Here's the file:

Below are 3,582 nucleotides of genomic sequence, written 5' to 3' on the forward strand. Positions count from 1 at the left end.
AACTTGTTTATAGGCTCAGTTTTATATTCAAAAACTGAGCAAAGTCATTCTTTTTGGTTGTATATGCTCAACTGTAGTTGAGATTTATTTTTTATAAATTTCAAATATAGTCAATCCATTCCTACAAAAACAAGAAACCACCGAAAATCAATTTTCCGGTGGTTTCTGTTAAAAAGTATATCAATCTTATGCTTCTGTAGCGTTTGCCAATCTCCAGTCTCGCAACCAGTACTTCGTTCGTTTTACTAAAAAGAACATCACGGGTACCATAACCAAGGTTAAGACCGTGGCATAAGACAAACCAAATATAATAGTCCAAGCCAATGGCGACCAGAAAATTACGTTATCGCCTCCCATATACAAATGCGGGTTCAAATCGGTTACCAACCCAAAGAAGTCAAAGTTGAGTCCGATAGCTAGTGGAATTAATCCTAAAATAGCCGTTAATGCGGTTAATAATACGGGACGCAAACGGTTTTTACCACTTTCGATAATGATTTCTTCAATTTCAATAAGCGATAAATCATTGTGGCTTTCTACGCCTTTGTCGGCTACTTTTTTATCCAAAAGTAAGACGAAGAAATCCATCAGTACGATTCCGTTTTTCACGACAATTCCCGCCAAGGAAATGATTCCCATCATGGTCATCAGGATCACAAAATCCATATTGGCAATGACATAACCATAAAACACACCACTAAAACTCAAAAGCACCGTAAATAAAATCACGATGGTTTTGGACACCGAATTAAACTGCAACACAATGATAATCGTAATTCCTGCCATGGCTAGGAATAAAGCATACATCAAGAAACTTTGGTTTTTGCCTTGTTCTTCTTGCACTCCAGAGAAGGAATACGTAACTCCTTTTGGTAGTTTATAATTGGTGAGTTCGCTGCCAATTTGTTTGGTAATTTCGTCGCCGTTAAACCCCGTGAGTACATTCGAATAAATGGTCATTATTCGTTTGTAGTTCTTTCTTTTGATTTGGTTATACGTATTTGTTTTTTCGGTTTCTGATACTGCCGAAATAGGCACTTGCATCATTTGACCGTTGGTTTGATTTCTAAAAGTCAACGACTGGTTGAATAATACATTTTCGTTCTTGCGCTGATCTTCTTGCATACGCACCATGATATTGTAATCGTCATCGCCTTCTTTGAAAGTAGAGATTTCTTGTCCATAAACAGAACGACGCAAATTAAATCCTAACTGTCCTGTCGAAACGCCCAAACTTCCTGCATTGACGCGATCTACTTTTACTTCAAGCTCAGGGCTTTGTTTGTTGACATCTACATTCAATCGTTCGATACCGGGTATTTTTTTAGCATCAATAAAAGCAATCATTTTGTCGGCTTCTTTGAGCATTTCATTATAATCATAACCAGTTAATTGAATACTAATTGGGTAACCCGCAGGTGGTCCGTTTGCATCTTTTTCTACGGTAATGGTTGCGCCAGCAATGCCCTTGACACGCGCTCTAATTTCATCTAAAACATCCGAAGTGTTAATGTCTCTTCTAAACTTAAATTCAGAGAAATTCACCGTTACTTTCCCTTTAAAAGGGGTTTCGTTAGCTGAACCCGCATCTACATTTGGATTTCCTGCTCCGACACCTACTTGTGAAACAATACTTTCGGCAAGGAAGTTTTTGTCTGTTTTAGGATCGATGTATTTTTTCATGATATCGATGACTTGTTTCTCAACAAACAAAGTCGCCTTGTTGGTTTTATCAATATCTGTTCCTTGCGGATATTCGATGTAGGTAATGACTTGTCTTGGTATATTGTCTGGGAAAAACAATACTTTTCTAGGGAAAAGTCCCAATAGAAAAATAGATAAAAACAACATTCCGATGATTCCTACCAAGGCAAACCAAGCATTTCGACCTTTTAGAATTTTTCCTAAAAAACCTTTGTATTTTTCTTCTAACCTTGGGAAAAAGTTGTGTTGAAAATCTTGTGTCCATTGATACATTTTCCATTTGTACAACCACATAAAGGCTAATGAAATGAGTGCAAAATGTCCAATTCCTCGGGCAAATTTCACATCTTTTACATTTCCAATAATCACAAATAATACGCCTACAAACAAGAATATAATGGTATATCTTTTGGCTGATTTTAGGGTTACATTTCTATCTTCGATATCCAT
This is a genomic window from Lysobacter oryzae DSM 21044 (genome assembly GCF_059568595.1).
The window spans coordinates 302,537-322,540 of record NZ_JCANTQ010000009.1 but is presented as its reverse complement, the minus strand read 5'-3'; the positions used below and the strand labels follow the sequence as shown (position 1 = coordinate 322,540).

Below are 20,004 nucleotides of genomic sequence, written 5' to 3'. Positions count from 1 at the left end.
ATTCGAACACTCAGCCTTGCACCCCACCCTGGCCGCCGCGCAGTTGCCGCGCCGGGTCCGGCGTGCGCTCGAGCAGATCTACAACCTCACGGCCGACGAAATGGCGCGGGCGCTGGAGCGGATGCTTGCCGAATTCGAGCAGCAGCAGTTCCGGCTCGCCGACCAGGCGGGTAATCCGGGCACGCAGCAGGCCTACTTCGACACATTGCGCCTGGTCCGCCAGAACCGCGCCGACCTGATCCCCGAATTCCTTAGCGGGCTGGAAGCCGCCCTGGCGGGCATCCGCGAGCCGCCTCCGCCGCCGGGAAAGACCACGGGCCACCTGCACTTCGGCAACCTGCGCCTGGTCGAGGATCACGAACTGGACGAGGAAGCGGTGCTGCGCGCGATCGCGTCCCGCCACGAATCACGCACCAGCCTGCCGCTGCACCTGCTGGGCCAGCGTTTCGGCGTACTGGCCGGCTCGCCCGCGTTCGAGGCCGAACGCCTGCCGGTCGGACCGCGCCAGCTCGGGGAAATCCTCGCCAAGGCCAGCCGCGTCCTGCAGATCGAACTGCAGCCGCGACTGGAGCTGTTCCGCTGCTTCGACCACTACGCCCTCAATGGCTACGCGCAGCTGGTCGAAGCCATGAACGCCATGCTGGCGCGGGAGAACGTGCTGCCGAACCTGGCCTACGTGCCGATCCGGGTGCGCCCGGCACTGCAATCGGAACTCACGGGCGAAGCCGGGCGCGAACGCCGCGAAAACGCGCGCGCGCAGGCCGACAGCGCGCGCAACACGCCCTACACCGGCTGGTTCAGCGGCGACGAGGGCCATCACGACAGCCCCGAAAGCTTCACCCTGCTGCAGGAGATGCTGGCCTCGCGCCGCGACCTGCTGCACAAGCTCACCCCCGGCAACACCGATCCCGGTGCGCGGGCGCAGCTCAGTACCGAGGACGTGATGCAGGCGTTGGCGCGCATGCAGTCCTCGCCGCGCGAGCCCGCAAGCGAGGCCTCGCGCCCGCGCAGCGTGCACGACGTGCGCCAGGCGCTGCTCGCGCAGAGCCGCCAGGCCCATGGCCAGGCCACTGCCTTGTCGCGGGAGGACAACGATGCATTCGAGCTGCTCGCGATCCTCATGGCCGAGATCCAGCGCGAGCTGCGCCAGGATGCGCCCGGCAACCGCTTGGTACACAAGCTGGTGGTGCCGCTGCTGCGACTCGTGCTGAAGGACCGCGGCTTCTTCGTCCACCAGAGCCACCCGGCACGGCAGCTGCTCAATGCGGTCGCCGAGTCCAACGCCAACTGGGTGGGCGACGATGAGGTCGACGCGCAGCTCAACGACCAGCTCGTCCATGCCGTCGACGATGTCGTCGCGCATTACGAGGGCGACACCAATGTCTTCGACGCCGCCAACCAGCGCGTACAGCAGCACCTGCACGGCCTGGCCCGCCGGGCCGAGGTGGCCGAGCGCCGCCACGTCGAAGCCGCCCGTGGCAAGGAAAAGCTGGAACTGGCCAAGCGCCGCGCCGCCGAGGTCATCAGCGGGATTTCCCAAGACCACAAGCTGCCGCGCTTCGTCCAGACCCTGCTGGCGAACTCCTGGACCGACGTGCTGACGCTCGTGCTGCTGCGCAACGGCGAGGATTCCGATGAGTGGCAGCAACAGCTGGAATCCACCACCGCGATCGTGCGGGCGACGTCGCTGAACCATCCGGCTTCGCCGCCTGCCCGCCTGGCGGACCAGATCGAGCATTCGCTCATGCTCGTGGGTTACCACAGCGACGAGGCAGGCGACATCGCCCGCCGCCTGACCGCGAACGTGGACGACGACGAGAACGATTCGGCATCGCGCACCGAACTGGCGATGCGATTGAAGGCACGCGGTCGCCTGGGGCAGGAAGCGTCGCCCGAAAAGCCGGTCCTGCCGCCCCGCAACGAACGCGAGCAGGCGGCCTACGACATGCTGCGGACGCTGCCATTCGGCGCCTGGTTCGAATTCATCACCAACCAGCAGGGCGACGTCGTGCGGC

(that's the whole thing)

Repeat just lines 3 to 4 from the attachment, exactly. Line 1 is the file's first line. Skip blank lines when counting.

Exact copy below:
This is a genomic window from Lysobacter oryzae DSM 21044 (genome assembly GCF_059568595.1).
The window spans coordinates 302,537-322,540 of record NZ_JCANTQ010000009.1 but is presented as its reverse complement, the minus strand read 5'-3'; the positions used below and the strand labels follow the sequence as shown (position 1 = coordinate 322,540).